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Jones files for re-election


Walter Jones


By Ginger Livingston
The Daily Reflector

Saturday, February 24, 2018

U.S. Rep. Walter Jones formalized his run for a 12th term on Thursday when he filed for re-election to the 3rd Congressional District.

Also filing for office on Thursday and Friday were a Democratic candidate for the District Attorney’s office and a challenger in the Pitt County Board of Education District 1 race.

Jones is so far facing two Republican challengers in this year’s May 8 primaries, Craven County commissioner Scott Dacey and Phil Law, an information technology project manager who served in the United States Marine Corps.

Both men are campaigning as supporters of President Donald Trump. They are critical of Jones’ vote against the tax reform bill that passed late last year and other policies championed by the president. Dacey has already spent more than $180,000 on television and radio advertisement attacking Jones’ voting record.

Jones offered no response to their attacks.

“We have lost sight of the Constitution and the Judeo-Christian values that made this country great,” Jones said in a written statement. “As a conservative, I feel I have an obligation to the people of eastern North Carolina to put an end to out of control spending and make sure our Constitution is upheld. It's that simple. We need common sense in Washington."

On Friday, attorney Derek K. Brown filed as a Democratic candidate for the Pitt County District Attorney’s office. Republicans Lee Allen and Glenn Perry filed earlier this month.

A 1996 graduate of Campbell University School of Law, Brown has split his legal career between private practice and prosecuting.

On different occasions he worked with his father, the late Earl Brown, and the district attorney’s office which served Bertie, Hertford, Northampton and later Halifax counties.

“This is a opportunity to bring my experiences working with law enforcement, as a prosecutor and as a practicing attorney to make Pitt County a better place to live,” Brown said. “It’s an opportunity to engage our communities to help make them a better place to live.”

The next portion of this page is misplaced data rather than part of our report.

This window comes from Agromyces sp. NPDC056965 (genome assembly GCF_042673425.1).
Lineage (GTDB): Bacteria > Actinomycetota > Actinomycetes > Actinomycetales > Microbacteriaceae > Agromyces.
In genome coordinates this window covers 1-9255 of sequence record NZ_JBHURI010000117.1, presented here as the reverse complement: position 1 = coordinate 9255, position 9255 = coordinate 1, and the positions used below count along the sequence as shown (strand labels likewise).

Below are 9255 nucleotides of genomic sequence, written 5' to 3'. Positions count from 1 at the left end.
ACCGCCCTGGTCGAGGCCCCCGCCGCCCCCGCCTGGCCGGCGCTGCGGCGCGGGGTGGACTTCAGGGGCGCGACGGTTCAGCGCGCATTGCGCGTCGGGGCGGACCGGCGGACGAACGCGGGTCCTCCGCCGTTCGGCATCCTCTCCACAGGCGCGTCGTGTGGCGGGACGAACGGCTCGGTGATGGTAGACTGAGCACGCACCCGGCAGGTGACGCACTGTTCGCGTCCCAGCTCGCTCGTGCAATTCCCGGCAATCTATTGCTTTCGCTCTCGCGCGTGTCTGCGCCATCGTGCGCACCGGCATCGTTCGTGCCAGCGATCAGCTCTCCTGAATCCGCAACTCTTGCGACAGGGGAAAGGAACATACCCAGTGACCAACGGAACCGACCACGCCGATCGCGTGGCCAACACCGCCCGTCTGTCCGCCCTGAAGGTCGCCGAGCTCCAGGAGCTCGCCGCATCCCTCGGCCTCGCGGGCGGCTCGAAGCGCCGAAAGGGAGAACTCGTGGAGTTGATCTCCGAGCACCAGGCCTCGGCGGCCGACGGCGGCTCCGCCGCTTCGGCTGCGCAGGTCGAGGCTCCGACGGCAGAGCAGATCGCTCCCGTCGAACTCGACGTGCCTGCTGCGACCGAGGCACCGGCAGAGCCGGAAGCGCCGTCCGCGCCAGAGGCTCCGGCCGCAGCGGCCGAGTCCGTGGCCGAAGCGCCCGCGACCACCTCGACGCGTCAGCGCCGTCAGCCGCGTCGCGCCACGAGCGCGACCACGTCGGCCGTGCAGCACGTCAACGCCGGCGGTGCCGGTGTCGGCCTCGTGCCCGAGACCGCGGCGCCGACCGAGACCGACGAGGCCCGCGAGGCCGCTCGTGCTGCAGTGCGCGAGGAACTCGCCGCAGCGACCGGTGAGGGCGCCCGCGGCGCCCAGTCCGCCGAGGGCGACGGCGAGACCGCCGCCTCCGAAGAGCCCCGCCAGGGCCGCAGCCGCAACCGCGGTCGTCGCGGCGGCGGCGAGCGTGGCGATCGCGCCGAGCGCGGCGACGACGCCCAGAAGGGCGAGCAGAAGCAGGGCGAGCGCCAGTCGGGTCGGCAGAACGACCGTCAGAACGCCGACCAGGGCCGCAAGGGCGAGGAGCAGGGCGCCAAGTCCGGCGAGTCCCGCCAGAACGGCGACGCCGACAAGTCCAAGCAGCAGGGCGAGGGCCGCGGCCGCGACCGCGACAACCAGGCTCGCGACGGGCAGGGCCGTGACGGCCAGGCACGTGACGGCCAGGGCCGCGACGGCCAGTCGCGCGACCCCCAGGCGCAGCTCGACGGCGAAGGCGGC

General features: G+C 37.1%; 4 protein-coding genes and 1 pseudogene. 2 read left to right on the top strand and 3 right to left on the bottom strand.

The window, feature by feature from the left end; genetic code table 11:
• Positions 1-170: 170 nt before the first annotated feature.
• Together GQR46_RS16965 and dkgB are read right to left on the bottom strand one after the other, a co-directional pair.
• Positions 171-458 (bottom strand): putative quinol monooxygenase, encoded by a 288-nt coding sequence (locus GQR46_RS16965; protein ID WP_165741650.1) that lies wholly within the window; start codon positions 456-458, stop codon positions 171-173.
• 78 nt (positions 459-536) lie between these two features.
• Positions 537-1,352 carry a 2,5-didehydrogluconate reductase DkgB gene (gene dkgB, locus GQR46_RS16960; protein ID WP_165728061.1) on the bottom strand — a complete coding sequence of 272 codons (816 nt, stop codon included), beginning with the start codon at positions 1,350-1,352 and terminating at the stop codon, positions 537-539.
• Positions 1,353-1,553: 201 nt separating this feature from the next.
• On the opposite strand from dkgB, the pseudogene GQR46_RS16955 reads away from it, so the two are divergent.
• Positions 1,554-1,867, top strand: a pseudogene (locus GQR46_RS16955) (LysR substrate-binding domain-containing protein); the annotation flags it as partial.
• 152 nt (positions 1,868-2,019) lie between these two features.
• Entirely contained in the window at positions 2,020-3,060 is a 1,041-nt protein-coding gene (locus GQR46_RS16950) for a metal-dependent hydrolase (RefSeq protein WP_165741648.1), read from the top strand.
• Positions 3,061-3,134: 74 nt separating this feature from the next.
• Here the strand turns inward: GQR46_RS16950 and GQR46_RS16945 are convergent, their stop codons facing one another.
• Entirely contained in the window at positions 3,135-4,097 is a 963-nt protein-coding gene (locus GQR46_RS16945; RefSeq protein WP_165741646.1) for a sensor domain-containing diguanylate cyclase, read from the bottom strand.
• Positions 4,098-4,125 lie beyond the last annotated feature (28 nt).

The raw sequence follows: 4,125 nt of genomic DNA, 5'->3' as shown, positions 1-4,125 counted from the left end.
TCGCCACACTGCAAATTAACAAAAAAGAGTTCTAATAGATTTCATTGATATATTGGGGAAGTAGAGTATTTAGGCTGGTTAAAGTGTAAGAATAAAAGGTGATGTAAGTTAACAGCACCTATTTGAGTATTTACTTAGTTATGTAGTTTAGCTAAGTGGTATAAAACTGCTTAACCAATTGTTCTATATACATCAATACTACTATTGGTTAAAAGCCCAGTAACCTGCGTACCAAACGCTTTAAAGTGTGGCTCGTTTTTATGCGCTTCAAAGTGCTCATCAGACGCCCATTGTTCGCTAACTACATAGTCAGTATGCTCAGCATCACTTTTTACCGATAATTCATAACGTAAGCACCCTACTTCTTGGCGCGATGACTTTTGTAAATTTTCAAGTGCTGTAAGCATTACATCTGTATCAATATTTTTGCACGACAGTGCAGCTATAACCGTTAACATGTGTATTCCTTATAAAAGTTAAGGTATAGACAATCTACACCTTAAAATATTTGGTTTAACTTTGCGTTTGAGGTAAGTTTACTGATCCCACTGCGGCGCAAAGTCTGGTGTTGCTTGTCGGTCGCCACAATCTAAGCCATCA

He wants to address gang activities and the abuse of controlled substances.

Brown said he wants to get behind drug court, which imposes court-mandated drug treatment to break the cycle of addiction and crime. He also wants to explore programs that will aid mentally ill individuals who find themselves in the court system.

A Greenville woman who describes herself as an advocate for public schools filed as a candidate for Pitt County Board of Education District 1 on Thursday.

Tracy Everette-Lenz graduated from Farmville Central High School. Today she is a school psychologist with Wilson County Schools and the mother of three. She has a son who is in the seventh grade at A.G. Cox Middle School and twin daughters who are in the third grade at Ridgewood Elementary School.

“I am a product of public education and had a very good experience here as a student and I continue to have a good experience with my own children at their schools,” Everette-Lenz said. “I want to see children grow and I want to help make decisions that will foster them into being productive citizens.”

Contact Ginger Livingston at glivingston@reflector.com or 252-329-9570. Follow her on Twitter @GingerLGDR.